They say the left brain is for science and the right brain is for art.
But to Professor Bernard Tan, it does not matter.
The National University of Singapore don, 73, is a physicist by day and music composer by night.
Writing music may seem very different from scientific research but, actually, he pointed out, "both are creative processes".
Prof Tan, an expert in the science of sound, was the acoustician for Singapore's Victoria Concert Hall in the 1980s. Today, he pushes the frontiers of research on the electronic synthesis of musical sounds.
The journey of an engineer-musician
Born in Singapore during the Japanese Occupation, Professor Bernard Tan, 73, attended the Anglo-Chinese School.
Since then he has worn two hats, as an engineer and a musician.
He became a chartered engineer in 1972 after completing his doctoral studies at Oxford University, and was elected a Fellow of Trinity College London in composition in 1989.
Besides being a professor of physics at the National University of Singapore (NUS) and holding key administrative appointments there over the years, he served as acting head of the university's department of music in the late 1970s.
Prof Tan has nurtured some 10 PhD students, and taken numerous others under his wing.
In 1998, he received an award for innovative teaching from the university's faculty of science, for his contributions in setting up the Special Programme in Science, a multi-disciplinary research and mentorship programme for undergraduates.
He has also received several national awards, including two Public Service Stars in 1990 and 2001.
He is now director of the Centre for Maritime Studies at NUS, as well as chairman of the management boards of the Centre for Remote Imaging, Sensing and Processing and the Singapore Synchrotron Light Source.
Prof Tan plays dual roles in the corporate realm too, having sat on the board of directors of organisations from Keppel Corporation to the Singapore Symphony Orchestra.
"The whole point of research is to discover what is 'not there'. You've got a plan, but your creative impulse, which you didn't know was inside you, has a different plan... that's what creativity is all about," he said.
"The physicist in me likes formal structures," said Prof Tan, referring to the so-called sonata form that many composers use to structure their music into coherent sections that introduce musical ideas, develop them and then conclude the piece.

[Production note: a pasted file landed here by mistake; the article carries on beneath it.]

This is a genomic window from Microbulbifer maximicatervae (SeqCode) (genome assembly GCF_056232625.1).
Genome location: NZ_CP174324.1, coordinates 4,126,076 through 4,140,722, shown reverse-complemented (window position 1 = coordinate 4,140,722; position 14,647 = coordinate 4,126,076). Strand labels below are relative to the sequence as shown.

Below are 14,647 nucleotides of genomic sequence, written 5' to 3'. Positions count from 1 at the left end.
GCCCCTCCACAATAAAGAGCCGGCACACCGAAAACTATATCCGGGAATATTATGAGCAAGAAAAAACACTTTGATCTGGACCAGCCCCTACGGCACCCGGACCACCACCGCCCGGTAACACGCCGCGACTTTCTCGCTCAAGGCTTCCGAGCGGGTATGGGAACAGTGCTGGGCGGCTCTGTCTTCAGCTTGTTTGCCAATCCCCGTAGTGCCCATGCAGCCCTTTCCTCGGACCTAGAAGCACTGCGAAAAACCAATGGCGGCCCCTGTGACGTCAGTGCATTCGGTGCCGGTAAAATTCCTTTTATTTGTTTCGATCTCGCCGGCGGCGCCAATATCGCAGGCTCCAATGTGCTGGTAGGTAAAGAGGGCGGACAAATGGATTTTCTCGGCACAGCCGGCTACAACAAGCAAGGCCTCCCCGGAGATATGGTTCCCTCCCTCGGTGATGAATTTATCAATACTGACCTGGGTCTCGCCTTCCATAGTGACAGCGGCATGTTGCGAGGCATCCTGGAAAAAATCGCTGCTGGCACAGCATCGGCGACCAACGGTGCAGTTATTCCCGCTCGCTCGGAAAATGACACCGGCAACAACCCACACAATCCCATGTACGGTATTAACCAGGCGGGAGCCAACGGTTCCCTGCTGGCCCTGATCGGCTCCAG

Yet, he added, "if the music takes me to a place where it violates a form, so be it".
Prof Tan actually does not find composition enjoyable. In fact, it is a struggle for him.
He learnt to play the piano when he was young and got a teaching certificate, but had no formal training as a composer.
He began writing music only in his 20s, composing songs for his university choir and church choir at the Straits Chinese Methodist Church, now the Kampong Kapor Methodist Church.
Today, his musical oeuvre has expanded to some 75 pieces, including symphonies, concertos, organ works, chamber music and songs.
"Most people say my music is very direct in what it wants to say. I don't beat around the bush. I'm a scientist - maybe that affects it."
Despite the affinities between musical composition and scientific research, Prof Tan does not find scientific data a particularly inspiring source of musical ideas.
"Real music has much deeper motivations," he said.
He gave the example of The Planets, a famous set of orchestral pieces written by English composer Gustav Holst.
"Holst was not an astronomer. But he wrote in a period when there was intense interest in planetary things - Pluto had been discovered and all that.
"He wrote for that because of the romantic associations of the planets and how he felt."
For Prof Tan, one source of inspiration is the poetry of Cultural Medallion winner Lee Tzu Pheng.
In 1987, he wrote a choral piece based on her poem My Country And My People.
"The poem is very famous because it expresses exactly the kind of uncertainty that people of my generation felt," he said, adding that the music was written in an "angry and avant garde" style.
Originally a solid-state physicist, Prof Tan later gravitated towards acoustics partly because of his interest in music.
He now specialises in another way of creating music - analysing sounds from musical instruments and using that to synthesise the sounds electronically.
"Today, the method of synthesis is sampling, which is a bit of cheating. It's cheating because it's a recording of a real oboe (instrument). It's not really a synthesis."
Scientists are now using computers to model the physical processes that actually take place when a musical instrument is played, such as the movements of a player's lips, to try to reconstruct the waveforms of the sound.
It is still very difficult to make the machines imitate the nuances of a real musician, because a given note sounds identical every time it's produced by a synthesiser, he added.
"We'll get close to it but I hope we don't reach that point."
Nevertheless, Prof Tan said it is important to identify one's passion and learn everything one can about it.
"That's how great problems are solved, that's how great music is written, that's how great research is done."
But it does not stop here. One should go even further and contribute to the community, he added.
As chairman of the Singapore Symphony Orchestra's artistic advisory committee, he helps get music out to the masses, while his past service on the board of Keppel Corporation was an opportunity for an academic voice to be heard in industry.
"You have to be involved in society, as a scientist and also as a musician. You can't be isolated," he said.